Irish artist Carlo Magliocco on humble beginnings, making music and featuring in Clerks III

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For countless millennials who grew up in the early ’90s, Kevin Smith’s film Clerks was somewhat of a comedy staple.

Presenting a day in the lives of store clerks, it’s a movie that is now often regarded as both a cult classic and a landmark in independent filmmaking.

Clerks was also a favourite of Irish artist, Carlo Magliocco whose song Mark the Map, features most recently in Clerks III.

So how did Carlo Magliocco get his music in the film?

Firstly, let’s go back to the beginning.

Carlo grew up in Drogheda. His parents had a takeaway on St. Laurence Street for years and they lived over that before they moved to the outskirts of town. “Lots of fields and very few people,” he tells me. “Kind of perfect, really”.

“I was always a pretty solitary kid so it was perfect to have something that I could focus all my efforts on that wasn’t a Final Fantasy game!” he muses. Carlo picked up the guitar at a young age but also, he says, kind of by accident.

“My parents bought my older brother a guitar when he was a teenager, not me,” he tells me. “He learned a couple of chords and was actually pretty good but he didn’t take to it.”

At eight years old, Carlo took it down from its case when his brother wasn’t around and started playing with it.

Carlo Magliocco

“I specifically remember trying to figure out the intro to The Simpsons and the second I got a few notes, I was totally hooked.”

Carlo then begged his parents for an electric guitar and they agreed, but only if he kept up with lessons for at least a year.

“I think they both thought I’d lose interest after a bit like, my brother did,” he says.

“Little did they know, it would become all I’d do all day, every day. I’d tab everything. Most days I’d just sit found hours watching TV and writing fake music to match the scenes of whatever was happening in whatever show was on.”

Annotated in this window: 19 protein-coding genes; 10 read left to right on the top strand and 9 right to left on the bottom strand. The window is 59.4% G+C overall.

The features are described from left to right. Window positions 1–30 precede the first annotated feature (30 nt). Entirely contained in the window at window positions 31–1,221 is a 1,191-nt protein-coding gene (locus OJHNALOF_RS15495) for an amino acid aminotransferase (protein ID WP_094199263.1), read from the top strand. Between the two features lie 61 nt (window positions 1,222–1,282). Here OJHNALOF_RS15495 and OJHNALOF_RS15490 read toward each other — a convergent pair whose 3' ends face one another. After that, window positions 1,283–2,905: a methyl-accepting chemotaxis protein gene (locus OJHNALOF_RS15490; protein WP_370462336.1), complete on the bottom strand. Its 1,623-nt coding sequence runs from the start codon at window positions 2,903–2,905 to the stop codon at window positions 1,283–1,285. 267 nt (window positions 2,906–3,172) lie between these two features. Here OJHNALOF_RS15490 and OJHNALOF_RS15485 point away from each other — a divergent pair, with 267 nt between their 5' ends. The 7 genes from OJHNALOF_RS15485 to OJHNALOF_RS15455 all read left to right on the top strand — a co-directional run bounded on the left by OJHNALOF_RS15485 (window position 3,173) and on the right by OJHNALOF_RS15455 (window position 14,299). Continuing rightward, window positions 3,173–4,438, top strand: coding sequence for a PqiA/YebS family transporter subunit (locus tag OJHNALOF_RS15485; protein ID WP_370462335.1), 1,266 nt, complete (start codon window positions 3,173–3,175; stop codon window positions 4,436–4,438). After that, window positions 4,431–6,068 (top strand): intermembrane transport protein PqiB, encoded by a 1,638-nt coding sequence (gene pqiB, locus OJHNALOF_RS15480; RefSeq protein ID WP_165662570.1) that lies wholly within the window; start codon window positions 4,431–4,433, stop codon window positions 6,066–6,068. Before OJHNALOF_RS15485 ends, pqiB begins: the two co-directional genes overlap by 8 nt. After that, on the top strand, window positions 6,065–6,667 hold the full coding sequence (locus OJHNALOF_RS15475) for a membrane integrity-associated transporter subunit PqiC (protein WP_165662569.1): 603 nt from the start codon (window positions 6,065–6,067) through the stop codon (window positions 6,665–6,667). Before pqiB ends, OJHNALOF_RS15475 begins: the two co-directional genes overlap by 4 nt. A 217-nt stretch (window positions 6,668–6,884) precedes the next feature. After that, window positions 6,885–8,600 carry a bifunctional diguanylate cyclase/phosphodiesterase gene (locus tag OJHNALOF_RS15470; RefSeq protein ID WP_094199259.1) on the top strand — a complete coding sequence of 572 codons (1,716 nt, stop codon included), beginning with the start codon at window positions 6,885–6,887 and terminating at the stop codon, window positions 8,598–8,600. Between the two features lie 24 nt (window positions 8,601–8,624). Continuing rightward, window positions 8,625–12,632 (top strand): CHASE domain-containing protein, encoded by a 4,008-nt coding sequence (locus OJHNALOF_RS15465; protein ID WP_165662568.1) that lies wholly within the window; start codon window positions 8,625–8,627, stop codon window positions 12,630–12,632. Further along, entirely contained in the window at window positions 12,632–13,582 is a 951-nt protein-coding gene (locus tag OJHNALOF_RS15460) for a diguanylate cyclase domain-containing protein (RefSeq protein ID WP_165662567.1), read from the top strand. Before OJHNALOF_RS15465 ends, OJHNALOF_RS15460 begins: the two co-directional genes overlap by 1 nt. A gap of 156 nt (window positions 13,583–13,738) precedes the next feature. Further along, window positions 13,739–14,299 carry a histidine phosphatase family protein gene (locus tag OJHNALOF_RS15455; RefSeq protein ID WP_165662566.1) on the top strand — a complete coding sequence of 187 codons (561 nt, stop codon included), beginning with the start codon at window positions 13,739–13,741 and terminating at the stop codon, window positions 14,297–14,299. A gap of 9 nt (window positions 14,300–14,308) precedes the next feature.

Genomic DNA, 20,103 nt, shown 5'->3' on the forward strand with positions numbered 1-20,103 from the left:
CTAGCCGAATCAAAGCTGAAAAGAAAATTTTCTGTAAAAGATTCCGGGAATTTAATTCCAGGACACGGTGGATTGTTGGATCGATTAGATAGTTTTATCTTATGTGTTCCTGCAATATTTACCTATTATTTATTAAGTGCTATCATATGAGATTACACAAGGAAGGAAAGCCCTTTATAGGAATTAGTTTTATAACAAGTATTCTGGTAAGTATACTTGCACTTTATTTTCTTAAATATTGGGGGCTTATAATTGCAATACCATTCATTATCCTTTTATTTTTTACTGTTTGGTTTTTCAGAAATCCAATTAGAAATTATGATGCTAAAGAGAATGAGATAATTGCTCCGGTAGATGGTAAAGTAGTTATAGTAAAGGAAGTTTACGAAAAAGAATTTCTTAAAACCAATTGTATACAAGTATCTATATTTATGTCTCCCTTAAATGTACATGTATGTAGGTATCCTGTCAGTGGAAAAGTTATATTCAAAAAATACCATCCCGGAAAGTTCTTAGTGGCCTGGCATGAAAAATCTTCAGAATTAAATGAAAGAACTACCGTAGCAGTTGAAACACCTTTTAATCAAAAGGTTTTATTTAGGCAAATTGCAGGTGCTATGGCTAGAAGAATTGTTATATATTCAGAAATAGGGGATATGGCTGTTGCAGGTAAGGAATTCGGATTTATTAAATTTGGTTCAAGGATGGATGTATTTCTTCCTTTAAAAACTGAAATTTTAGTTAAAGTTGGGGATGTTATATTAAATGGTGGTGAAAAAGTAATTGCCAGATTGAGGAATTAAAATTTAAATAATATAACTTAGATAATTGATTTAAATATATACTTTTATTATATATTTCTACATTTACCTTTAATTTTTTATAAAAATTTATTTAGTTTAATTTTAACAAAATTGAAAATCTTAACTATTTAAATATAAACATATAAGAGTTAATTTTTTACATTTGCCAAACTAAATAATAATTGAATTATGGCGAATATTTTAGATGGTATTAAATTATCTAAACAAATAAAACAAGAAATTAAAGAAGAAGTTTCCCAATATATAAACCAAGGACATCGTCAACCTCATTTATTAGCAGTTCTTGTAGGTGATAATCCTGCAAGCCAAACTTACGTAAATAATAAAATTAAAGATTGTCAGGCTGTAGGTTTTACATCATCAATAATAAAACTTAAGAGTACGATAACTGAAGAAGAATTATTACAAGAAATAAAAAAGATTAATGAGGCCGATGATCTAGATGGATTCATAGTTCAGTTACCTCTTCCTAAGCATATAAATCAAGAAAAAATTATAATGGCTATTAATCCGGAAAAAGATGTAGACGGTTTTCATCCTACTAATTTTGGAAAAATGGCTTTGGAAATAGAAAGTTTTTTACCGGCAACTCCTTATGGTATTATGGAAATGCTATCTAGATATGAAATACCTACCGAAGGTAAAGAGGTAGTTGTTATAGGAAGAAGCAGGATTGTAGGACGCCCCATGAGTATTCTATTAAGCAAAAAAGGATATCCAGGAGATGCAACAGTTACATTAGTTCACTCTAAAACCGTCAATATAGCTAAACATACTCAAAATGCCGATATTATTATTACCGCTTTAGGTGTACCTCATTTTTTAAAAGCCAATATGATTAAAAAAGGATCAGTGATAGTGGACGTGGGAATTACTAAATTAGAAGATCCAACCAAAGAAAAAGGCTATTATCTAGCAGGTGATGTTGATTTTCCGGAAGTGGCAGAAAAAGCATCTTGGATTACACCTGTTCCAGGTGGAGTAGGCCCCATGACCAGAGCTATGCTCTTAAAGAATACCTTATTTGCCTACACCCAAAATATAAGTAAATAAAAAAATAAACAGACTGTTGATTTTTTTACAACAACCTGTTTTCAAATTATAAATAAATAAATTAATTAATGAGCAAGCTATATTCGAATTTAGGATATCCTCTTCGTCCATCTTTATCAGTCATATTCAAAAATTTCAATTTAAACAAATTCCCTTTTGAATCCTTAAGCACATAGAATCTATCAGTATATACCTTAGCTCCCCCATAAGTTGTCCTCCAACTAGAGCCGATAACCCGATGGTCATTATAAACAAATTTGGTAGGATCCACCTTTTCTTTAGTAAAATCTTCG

When it comes to creating music, Carlo says that he tends to think of “a vague theme or idea for a song and then just keep playing” until he finds something that fits what he hears in his head.

“The music part is usually pretty painless. I’m way more harsh on myself when it comes to the lyrics. I’ve songs that I’ll write 20 or 30 verses to and only be happy with three.”

When it comes to the actual music industry in Ireland, Carlo says that he has always home-recorded and self-released everything.

But Carlo adds that “going to college was probably the best thing that ever happened” to help his songwriting and it was there that he got super into musicians like Elliott Smith and Joni Mitchell.

Carlo released an EP in his second year of college.

“I got about 100 copies pressed and sold them at gigs but after that, I took a break from gigging and recording,” he says. “I never stopped writing but it wasn’t really until five years ago that I got into home recording and started really focusing on music again.”

Carlo’s album Calendar came out in 2019. He wrote, recorded, played, and mixed the record himself in his spare room.

For that record, I decided I was going to record one song a month and put it on Soundcloud, every month, no matter what state it was in, for 10 months.